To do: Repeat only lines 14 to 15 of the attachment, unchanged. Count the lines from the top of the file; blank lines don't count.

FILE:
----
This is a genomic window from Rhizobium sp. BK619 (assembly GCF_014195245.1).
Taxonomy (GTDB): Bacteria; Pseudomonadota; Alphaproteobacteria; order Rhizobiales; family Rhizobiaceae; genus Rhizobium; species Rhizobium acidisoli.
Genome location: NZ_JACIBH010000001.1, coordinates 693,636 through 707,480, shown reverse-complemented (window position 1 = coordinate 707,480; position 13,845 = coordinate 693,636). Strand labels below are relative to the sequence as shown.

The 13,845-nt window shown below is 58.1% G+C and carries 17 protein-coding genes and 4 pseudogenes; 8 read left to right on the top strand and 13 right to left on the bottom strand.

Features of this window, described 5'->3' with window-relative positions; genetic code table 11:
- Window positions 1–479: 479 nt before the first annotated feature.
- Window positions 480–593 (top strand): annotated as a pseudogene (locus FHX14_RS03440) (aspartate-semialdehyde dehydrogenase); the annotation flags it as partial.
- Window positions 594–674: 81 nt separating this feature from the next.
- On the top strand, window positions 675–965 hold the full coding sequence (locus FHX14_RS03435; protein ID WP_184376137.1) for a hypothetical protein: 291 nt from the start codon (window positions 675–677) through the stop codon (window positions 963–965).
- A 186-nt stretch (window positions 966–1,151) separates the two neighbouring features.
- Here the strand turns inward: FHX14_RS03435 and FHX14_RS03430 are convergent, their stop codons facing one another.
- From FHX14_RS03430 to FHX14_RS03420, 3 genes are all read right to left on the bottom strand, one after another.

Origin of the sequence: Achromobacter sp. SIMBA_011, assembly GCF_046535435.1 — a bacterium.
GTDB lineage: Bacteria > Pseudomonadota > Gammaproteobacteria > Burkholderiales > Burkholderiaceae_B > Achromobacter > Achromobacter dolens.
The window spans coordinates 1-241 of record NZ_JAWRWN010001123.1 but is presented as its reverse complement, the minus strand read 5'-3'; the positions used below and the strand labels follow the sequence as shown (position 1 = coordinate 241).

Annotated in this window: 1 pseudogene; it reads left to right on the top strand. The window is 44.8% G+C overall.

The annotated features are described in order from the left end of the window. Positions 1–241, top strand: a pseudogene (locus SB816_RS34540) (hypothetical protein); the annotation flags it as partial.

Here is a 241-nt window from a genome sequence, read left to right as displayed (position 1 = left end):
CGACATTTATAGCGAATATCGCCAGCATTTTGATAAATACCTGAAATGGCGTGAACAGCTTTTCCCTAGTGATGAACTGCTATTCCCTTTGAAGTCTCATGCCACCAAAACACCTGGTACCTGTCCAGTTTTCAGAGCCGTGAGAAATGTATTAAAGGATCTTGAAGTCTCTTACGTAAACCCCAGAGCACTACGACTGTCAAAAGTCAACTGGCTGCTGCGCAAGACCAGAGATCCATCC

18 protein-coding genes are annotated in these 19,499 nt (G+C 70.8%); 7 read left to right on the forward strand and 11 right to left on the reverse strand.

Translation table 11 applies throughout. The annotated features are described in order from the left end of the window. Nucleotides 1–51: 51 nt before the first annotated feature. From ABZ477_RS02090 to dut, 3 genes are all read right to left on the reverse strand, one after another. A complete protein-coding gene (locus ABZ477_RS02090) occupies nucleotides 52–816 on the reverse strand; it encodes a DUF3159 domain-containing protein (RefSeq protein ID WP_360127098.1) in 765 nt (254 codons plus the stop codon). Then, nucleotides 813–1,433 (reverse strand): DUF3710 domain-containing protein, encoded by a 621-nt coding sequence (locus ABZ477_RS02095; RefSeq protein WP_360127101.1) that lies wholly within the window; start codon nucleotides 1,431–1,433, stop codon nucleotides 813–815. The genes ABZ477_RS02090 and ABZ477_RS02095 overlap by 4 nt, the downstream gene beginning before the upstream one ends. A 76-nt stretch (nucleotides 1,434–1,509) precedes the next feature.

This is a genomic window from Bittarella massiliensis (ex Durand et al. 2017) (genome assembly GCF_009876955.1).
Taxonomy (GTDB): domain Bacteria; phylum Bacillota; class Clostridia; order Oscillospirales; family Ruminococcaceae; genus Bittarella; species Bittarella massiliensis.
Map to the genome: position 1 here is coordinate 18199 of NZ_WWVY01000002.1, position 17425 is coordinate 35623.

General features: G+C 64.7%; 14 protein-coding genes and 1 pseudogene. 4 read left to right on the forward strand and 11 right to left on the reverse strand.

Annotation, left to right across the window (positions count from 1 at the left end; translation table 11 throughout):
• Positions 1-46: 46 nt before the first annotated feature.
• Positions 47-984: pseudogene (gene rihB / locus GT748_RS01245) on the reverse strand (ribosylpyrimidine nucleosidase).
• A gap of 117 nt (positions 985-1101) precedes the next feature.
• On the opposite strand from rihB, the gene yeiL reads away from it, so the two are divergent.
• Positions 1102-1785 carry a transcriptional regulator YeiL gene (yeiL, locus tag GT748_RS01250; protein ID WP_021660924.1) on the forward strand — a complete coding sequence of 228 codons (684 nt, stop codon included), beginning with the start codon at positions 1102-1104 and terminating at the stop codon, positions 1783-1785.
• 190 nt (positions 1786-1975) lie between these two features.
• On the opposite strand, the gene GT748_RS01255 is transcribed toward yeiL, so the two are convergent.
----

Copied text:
GTDB lineage: Bacteria > Pseudomonadota > Gammaproteobacteria > Burkholderiales > Burkholderiaceae_B > Achromobacter > Achromobacter dolens.
The window spans coordinates 1-241 of record NZ_JAWRWN010001123.1 but is presented as its reverse complement, the minus strand read 5'-3'; the positions used below and the strand labels follow the sequence as shown (position 1 = coordinate 241).